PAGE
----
“I think it was about the eighth play of the game and Seth [Coiley] had a tough run and came up limping. I knew that was a time I could step in and play quarterback. I’m willing to play any position. When the time comes, I’m willing to step up.”
Was quarterback a position you had played before? Or were you just the one most familiar with the offense?
I’ve been a quarterback since Pop Warner, but during practice I practice with the quarterbacks and the running backs, so I know both sets.
With such positive results under center, have you been teasing Coiley about coming for his job?
“[Laughs] Not really. I kind of feel bad for him because he had to miss out on that. He’s a real gamer and we hope to have him back soon.”
You said you’ve been playing quarterback since Pop Warner. Do you like playing quarterback or are you more akin to playing running back?
“I like playing quarterback a lot, but this year I’m starting to get use to running back more. I really like running the ball and the contact, too.”
What’s the relationship like between you and Coach John Dubzinski?
“It’s great. I guess it’s like a father-son relationship. He’s always looking out for his players and we try and do our best for him.”
Could you tell me the last time Arlington was in the playoffs before this season?
“Was it 1995?”
It was. And what year were you born?
So you weren’t even alive the last time Arlington was in the playoffs. Does that kind of put this run you guys are on into perspective?
“Definitely. I think one of the goals we had with this program was trying to get it back on the map. We’ve struggled in the last, and we just want to get Arlington football back to where it was.”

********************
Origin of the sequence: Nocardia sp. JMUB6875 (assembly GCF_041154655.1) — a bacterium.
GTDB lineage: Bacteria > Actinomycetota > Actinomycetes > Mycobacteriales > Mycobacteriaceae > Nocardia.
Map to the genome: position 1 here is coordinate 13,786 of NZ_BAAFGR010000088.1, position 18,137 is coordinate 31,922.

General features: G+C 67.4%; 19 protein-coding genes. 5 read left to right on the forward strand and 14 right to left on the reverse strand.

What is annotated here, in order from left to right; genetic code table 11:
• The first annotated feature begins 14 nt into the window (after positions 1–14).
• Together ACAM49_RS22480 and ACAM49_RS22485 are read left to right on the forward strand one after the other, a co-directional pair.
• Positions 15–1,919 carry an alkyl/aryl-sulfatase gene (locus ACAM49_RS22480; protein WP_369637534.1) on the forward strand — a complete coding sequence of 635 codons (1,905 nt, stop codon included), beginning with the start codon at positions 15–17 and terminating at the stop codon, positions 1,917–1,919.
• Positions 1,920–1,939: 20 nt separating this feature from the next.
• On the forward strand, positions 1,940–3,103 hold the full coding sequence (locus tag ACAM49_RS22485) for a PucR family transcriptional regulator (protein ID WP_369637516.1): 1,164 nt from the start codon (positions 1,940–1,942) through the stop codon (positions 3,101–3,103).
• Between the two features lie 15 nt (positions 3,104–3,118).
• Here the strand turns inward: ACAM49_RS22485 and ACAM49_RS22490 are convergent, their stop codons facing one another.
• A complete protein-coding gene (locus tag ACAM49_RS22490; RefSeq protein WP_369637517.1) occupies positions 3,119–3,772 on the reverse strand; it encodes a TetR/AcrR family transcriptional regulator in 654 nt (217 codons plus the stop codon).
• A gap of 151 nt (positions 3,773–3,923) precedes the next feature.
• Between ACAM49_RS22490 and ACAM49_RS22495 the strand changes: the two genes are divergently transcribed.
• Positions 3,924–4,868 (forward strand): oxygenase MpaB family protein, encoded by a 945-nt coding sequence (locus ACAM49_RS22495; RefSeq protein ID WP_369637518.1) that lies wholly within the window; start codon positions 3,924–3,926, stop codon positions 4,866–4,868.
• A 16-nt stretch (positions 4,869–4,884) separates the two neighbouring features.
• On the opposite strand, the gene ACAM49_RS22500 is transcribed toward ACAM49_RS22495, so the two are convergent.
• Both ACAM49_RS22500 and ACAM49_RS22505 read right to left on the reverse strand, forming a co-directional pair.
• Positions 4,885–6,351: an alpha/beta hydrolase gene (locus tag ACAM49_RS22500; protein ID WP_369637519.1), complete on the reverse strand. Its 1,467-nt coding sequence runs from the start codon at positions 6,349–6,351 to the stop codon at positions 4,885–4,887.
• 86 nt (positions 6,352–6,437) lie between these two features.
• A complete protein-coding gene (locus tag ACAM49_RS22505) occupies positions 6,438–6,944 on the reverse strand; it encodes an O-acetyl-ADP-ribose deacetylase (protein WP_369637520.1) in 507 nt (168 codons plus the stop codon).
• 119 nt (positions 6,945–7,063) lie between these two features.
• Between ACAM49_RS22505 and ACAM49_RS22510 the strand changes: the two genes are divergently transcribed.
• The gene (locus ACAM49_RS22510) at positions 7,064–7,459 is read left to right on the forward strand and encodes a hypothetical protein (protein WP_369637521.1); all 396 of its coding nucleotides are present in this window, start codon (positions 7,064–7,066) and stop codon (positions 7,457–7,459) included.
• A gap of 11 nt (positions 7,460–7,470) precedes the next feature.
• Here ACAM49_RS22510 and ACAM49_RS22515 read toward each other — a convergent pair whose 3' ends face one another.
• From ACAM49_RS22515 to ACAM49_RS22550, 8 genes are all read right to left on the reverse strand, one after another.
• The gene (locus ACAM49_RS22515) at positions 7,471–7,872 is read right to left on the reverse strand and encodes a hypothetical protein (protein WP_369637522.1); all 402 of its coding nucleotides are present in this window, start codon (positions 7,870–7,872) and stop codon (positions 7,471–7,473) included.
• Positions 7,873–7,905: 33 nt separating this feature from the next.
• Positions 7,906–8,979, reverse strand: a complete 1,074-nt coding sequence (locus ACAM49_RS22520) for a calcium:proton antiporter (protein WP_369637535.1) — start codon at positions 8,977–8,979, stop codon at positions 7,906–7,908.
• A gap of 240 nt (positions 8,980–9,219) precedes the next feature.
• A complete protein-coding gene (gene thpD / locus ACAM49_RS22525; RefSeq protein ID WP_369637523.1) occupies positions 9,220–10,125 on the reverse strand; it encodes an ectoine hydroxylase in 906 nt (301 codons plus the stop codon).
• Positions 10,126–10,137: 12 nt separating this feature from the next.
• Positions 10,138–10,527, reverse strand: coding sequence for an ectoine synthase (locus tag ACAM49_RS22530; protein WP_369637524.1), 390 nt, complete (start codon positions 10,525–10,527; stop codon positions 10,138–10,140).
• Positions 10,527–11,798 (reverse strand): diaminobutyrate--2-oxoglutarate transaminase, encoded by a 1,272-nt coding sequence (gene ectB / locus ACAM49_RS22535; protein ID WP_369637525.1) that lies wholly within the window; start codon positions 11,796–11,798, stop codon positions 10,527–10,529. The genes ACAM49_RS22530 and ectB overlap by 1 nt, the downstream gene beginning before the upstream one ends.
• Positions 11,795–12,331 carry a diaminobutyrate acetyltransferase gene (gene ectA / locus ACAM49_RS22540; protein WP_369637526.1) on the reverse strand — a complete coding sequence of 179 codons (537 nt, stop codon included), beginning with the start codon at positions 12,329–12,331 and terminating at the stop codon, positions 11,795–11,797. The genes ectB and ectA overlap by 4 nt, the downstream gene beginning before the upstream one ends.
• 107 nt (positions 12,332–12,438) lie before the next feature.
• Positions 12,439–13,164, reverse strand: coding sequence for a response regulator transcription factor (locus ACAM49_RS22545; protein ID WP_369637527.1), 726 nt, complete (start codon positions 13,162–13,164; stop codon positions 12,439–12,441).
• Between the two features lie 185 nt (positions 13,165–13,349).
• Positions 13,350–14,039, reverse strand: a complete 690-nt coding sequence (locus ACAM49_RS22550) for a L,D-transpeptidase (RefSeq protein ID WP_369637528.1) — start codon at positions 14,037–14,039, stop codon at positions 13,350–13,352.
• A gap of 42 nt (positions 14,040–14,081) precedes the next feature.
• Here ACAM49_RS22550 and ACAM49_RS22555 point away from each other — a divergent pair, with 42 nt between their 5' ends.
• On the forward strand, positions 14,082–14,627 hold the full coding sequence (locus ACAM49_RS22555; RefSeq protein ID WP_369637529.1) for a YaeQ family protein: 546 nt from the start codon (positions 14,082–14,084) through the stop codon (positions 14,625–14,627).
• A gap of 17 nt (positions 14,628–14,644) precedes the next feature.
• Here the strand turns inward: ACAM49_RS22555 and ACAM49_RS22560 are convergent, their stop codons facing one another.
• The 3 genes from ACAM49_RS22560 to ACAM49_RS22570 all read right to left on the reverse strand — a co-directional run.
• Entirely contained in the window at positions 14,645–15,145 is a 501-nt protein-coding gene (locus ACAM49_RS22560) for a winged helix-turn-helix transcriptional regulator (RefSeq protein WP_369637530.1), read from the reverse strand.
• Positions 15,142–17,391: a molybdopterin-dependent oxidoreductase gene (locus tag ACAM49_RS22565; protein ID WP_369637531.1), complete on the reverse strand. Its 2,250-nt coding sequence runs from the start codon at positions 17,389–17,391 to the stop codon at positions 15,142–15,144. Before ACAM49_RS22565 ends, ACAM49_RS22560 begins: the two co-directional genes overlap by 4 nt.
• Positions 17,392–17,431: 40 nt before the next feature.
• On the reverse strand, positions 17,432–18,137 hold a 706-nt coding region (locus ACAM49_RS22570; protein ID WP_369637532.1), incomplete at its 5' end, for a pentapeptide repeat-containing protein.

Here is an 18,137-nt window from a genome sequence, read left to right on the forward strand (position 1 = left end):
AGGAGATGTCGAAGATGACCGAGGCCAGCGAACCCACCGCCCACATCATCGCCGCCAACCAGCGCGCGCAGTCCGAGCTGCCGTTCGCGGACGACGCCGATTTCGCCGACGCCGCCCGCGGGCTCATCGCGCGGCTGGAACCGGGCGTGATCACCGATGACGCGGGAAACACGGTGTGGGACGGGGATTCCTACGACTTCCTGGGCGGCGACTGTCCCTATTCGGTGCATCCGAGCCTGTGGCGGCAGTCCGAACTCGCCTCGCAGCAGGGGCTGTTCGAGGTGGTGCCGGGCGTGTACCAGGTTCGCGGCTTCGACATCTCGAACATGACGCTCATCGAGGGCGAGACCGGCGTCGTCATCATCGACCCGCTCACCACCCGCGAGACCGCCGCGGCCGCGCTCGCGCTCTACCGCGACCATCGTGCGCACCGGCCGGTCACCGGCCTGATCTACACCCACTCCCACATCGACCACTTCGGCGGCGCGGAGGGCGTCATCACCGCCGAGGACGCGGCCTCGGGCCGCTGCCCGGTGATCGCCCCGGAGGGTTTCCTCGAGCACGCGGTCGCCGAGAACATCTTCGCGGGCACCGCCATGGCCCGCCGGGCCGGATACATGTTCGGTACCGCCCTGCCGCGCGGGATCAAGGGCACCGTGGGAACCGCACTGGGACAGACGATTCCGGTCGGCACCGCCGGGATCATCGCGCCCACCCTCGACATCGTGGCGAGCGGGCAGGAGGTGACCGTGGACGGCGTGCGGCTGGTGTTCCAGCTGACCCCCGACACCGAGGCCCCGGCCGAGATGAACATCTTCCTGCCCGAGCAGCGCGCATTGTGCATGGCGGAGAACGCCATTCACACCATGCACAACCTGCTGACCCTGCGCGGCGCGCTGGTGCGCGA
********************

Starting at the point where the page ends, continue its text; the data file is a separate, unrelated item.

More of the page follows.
How have your classmates reacted to your success?
“A lot of the kids are shocked. It use to be that the team was the laughingstock of the school, but now it’s just great the support we’ve gotten. It’s awesome.”
Coach Dubzinski comes along with a great coach in his own right, Coach John Dubzinski Sr. (25 years as Leominster head coach), who is now an assistant coach on the team. Which John Dubzinski are you more afraid of? Who’s bad side do you not want to get on?
“[Laughs] I’d like to say Coach Dubz Jr. I think Poppa Dubz, as we like to call Coach Dubz Sr., has softened a little bit with age.”
You know he’s going to be reading this and you’ll be doing laps around the track, right?
(“The other guy is a softie,” added the younger Dubzinski, in jest. “When he coached me, forget it. Water? Water is for the weak. Now he’s a grandfather, so he’s softened up a little bit.”)
How did you fall in love with the game of football?
“I had two older siblings that played football – my brothers Jim (minor league baseball player for the New York Mets) and John (rugby player at Providence). I looked up to them a lot, so I took after their example.”
The World Series is obviously a big topic around these parts. How do you see it playing out?
“I think the Sox have it. It’s kind of like they’re a team of destiny, and they definitely have some great players. Let’s say Sox in six.”
If you had to guess, whom would you peg as Most Valuable Player?
“Koji [Uehara]. I think he’s going to keep it rolling.”
What do you do for fun outside of football, outside of sports?
“I like hanging out with my brothers. I like playing video games with them and just messing around.”
What video game causes the most conflict?
“[Laughs] NHL probably. NHL or FIFA.”
What’s your favorite TV show?
“I don’t watch TV that often, but I’d have to say Fresh Prince of Bel-Air. Will Smith is hilarious, but the most underrated character is DJ Jazzy Jeff.”
Have you given any thought to playing in college?
“Actually, I have. I sent an email to some colleges over the weekend, and hopefully that can get the ball rolling a little bit.”
Any idea what you’d like to major in?
“No idea. [Laughs] I’m a pretty indecisive kid.”
The two-day event features eight teams with a combined 20-9 record competing in two separate divisions, with each crowning a champion on Sunday.
Small School Division
Game 1, Noon - Winchester (2-2) vs. Whittier Tech (3-1)
Game 2, 1:30 p.m. - Arlington Catholic (3-0) vs. St. Clement (4-0)
Large School Division